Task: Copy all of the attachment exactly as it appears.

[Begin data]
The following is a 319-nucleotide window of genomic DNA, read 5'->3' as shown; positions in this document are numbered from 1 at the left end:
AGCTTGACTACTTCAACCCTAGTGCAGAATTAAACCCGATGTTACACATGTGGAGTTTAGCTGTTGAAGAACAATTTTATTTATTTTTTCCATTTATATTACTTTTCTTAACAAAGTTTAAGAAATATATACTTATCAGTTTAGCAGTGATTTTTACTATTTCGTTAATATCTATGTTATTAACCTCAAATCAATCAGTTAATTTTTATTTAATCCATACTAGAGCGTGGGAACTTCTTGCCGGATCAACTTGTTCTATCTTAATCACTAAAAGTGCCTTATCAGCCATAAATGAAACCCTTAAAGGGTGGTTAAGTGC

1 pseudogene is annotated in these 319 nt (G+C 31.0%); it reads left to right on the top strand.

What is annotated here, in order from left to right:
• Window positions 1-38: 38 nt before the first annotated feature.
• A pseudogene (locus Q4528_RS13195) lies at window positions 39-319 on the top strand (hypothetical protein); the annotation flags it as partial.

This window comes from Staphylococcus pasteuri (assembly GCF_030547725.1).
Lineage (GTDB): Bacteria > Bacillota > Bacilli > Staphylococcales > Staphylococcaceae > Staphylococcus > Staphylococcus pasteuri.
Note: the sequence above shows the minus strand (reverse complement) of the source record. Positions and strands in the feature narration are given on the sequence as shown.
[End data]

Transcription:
The following is a 319-nucleotide window of genomic DNA, read 5'->3' as shown; positions in this document are numbered from 1 at the left end:
AGCTTGACTACTTCAACCCTAGTGCAGAATTAAACCCGATGTTACACATGTGGAGTTTAGCTGTTGAAGAACAATTTTATTTATTTTTTCCATTTATATTACTTTTCTTAACAAAGTTTAAGAAATATATACTTATCAGTTTAGCAGTGATTTTTACTATTTCGTTAATATCTATGTTATTAACCTCAAATCAATCAGTTAATTTTTATTTAATCCATACTAGAGCGTGGGAACTTCTTGCCGGATCAACTTGTTCTATCTTAATCACTAAAAGTGCCTTATCAGCCATAAATGAAACCCTTAAAGGGTGGTTAAGTGC

1 pseudogene is annotated in these 319 nt (G+C 31.0%); it reads left to right on the top strand.

What is annotated here, in order from left to right:
• Window positions 1-38: 38 nt before the first annotated feature.
• A pseudogene (locus Q4528_RS13195) lies at window positions 39-319 on the top strand (hypothetical protein); the annotation flags it as partial.

This window comes from Staphylococcus pasteuri (assembly GCF_030547725.1).
Lineage (GTDB): Bacteria > Bacillota > Bacilli > Staphylococcales > Staphylococcaceae > Staphylococcus > Staphylococcus pasteuri.
Note: the sequence above shows the minus strand (reverse complement) of the source record. Positions and strands in the feature narration are given on the sequence as shown.